$$\begin{aligned}&\frac{\partial }{\partial \mu }\left( -\frac{1}{2}\mathbf {x}^{T}\mathbf{\varvec{\Sigma }}^{-1}(\mathbf {x}-\mathbf {H}\mu )+\frac{1}{2}\mathbf {H}^{T}\mu \mathbf{\varvec{\Sigma }}^{-1}(\mathbf {x}-\mathbf {H}\mu )\right) \\&\quad = \frac{\partial }{\partial \mu }\left( \frac{1}{2}\mathbf {x}^{T}\mathbf{\varvec{\Sigma }}^{-1}\mathbf {H}\mu +\frac{1}{2}\mathbf {H}^{T}\mu \mathbf{\varvec{\Sigma }}^{-1}\mathbf {x}-\frac{1}{2}\mathbf {H}^{T}\mu \mathbf{\varvec{\Sigma }}^{-1}\mathbf {H}\mu \right) \\&\quad = \frac{1}{2}\mathbf {x}^{T}\mathbf{\varvec{\Sigma }}^{-1}\mathbf {H}+\frac{1}{2}\mathbf {H}^{T}\mathbf{\varvec{\Sigma }}^{-1}\mathbf {x}-\mu \mathbf {H}^{T}\mathbf{\varvec{\Sigma }}^{-1}\mathbf {H} = \mathbf {H}^{T}\mathbf{\varvec{\Sigma }}^{-1}\mathbf {x}-\mu \mathbf {H}^{T}\mathbf{\varvec{\Sigma }}^{-1}\mathbf {H} \end{aligned}$$

where in the last passage we have used the first equality in (13).

Substituting \(\varvec{\varSigma }\) with \(\sigma ^2\varvec{M}\), equating the derivative to 0 and using equations (11) and (12) we get:.

$$\begin{aligned} \mu =\frac{\mathbf {H}^{T}\mathbf{\varvec{\Sigma }}^{-1}\mathbf {x}}{\mathbf {H}^{T}\mathbf{\varvec{\Sigma }}^{-1}\mathbf {H}} = \frac{\sum _{i=1}^{n} x_i}{n}, \end{aligned}$$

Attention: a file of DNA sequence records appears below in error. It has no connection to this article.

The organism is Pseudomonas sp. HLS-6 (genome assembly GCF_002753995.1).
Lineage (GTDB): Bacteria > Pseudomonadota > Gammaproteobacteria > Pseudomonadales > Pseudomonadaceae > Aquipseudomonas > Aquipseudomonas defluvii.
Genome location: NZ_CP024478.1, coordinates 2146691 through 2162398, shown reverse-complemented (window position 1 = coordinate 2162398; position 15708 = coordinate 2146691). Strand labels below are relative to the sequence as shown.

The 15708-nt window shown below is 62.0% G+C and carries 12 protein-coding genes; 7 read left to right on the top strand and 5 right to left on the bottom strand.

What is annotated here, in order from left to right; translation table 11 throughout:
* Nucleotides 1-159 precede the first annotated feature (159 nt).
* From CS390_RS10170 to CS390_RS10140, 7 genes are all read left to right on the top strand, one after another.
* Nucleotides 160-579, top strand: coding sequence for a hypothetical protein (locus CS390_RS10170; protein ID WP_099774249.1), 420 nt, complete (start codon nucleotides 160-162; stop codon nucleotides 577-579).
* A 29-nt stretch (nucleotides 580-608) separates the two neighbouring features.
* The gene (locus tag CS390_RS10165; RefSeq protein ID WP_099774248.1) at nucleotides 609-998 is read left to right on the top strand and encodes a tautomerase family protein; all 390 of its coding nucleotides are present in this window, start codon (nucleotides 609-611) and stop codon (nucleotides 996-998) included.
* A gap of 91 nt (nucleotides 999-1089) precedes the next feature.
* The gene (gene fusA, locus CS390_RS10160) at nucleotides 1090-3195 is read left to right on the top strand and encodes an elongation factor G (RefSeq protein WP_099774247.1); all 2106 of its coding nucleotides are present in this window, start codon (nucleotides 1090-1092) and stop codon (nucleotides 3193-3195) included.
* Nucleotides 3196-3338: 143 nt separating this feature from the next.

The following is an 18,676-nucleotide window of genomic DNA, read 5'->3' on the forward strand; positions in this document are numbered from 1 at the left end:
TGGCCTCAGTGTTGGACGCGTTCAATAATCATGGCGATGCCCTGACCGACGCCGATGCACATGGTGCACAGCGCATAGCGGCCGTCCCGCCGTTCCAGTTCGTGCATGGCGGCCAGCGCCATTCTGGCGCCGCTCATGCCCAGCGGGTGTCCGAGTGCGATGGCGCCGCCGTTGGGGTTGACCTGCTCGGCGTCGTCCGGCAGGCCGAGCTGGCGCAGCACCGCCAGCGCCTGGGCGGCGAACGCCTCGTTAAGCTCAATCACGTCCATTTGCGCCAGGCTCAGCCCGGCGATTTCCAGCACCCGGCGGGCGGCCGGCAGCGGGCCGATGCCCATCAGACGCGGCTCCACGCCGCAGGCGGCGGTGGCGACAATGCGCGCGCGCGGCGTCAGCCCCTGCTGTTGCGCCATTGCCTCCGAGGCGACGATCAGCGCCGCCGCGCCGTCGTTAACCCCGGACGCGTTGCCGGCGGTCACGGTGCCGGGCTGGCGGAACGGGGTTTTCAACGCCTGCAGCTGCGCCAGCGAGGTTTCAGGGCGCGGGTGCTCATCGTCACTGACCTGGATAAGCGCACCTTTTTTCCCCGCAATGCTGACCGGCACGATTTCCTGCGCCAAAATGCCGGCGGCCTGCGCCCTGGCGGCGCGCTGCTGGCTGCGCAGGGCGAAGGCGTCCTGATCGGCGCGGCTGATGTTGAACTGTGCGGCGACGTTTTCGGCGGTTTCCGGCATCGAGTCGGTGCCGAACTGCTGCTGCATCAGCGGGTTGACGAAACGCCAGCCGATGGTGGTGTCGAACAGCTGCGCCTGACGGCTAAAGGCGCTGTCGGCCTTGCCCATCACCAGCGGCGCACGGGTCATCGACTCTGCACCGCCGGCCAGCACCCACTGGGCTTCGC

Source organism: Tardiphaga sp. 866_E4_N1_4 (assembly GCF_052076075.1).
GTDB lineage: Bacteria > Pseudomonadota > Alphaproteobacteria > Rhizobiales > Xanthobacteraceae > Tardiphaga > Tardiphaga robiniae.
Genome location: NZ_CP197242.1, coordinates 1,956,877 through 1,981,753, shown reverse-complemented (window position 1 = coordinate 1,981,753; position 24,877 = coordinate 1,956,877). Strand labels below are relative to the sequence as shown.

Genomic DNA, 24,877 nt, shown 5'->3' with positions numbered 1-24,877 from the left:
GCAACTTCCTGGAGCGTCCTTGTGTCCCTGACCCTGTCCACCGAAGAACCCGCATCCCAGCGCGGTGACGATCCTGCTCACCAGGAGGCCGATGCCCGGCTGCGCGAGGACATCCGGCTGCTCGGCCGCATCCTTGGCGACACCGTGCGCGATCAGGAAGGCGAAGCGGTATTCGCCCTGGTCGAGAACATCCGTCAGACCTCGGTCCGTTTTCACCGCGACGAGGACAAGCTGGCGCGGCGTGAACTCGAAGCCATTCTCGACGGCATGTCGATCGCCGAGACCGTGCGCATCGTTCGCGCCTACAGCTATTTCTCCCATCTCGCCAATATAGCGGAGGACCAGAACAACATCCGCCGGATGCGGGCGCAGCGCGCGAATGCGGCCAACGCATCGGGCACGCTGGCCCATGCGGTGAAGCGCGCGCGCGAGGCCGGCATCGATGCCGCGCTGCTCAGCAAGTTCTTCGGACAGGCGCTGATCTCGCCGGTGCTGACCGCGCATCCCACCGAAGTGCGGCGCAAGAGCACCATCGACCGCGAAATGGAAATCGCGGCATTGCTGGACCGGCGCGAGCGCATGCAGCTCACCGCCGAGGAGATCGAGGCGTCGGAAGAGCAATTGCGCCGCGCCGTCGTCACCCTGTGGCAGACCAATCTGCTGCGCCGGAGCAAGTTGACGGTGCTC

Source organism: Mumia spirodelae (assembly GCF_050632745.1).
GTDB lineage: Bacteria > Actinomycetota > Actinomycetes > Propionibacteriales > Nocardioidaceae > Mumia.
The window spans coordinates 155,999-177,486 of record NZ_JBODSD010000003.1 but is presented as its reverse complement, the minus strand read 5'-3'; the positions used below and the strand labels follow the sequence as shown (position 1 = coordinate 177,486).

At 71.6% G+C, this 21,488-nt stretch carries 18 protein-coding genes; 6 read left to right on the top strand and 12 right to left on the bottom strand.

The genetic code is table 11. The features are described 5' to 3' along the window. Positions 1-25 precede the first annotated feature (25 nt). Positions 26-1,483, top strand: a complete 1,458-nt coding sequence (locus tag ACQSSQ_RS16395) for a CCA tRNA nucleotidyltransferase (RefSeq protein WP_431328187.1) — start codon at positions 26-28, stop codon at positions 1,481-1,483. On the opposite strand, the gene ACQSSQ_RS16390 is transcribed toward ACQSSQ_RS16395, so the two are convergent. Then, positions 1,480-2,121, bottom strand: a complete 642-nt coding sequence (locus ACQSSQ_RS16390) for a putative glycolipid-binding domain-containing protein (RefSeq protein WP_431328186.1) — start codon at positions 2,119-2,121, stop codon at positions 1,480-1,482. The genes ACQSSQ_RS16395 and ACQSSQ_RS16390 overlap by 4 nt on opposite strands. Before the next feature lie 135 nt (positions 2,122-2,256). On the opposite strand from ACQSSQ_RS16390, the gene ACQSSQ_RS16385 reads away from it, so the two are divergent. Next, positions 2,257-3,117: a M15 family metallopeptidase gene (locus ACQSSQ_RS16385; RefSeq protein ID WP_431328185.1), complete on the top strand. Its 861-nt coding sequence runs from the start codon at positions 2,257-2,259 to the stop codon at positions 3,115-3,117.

which is the traditional maximum likelihood estimator of the mean. It does not depend on \(\sigma ^2\) or \(\rho \).

Estimating \(\sigma ^2\)

Recalling that \(\varvec{\varSigma }= \sigma ^2 \varvec{M}\) and thus \(|\varvec{\varSigma }| = \left( \sigma ^{2}\right) ^n |\varvec{M}|\), the log-likelihood is:

$$\begin{aligned} L(\mu ,\sigma ^2,\rho )= & {} -\frac{1}{2\sigma ^2}(\mathbf {x}-\mathbf {H}\mu )^{T}\varvec{M}^{-1}(\mathbf {x}-\mathbf {H}\mu ) -\frac{1}{2}\log \left( (\sigma ^{2})^n|\varvec{M}| \right) - \frac{n}{2}\log (2 \pi )\\= & {} -\frac{1}{2\sigma ^2}(\mathbf {x}-\mathbf {H}\mu )^{T}\varvec{M}^{-1}(\mathbf {x}-\mathbf {H}\mu ) -\frac{1}{2}\log \left( (\sigma ^{2})^n \right) -\underbrace{\frac{1}{2}\log (|\varvec{M}|) - \frac{n}{2}\log (2 \pi )}_{\text {not depending on }\sigma ^2}\!. \end{aligned}$$

Only the first two terms of the above expression are relevant for the derivative. Thus, by replacing \(\mu \) with \(\hat{\mu }\) and by equating to zero the derivative. we obtain

$$\begin{aligned} \frac{\partial }{\partial \sigma ^2}L(\hat{\mu },\sigma ^2,\rho )=\frac{1}{2(\sigma ^2)^2}(\mathbf {x}-\mathbf {H}\hat{\mu })^{T}\varvec{M}^{-1}(\mathbf {x}-\mathbf {H}\hat{\mu }) - \frac{1}{2}\frac{1}{(\sigma ^2)^n }n(\sigma ^2)^{n-1}=0 \end{aligned}$$

Finally, we get:

$$\begin{aligned} \bar{\sigma }^2=\frac{(\mathbf {x}-\mathbf {H}\hat{\mu })^{T}\varvec{M}^{-1} (\mathbf {x}-\mathbf {H}\hat{\mu })}{n} \end{aligned}$$

The product \((\mathbf {x}-\mathbf {H}\hat{\mu })^{T}_{\scriptscriptstyle 1\times n}\varvec{M}^{-1}_{\scriptscriptstyle n\times n} (\mathbf {x}-\mathbf {H}\hat{\mu })_{\scriptscriptstyle n\times 1}\) yields a scalar. The trace of a scalar is the scalar itself. The trace is invariant under cyclic permutations: \(tr(ABC)=tr(BCA)\). We thus have: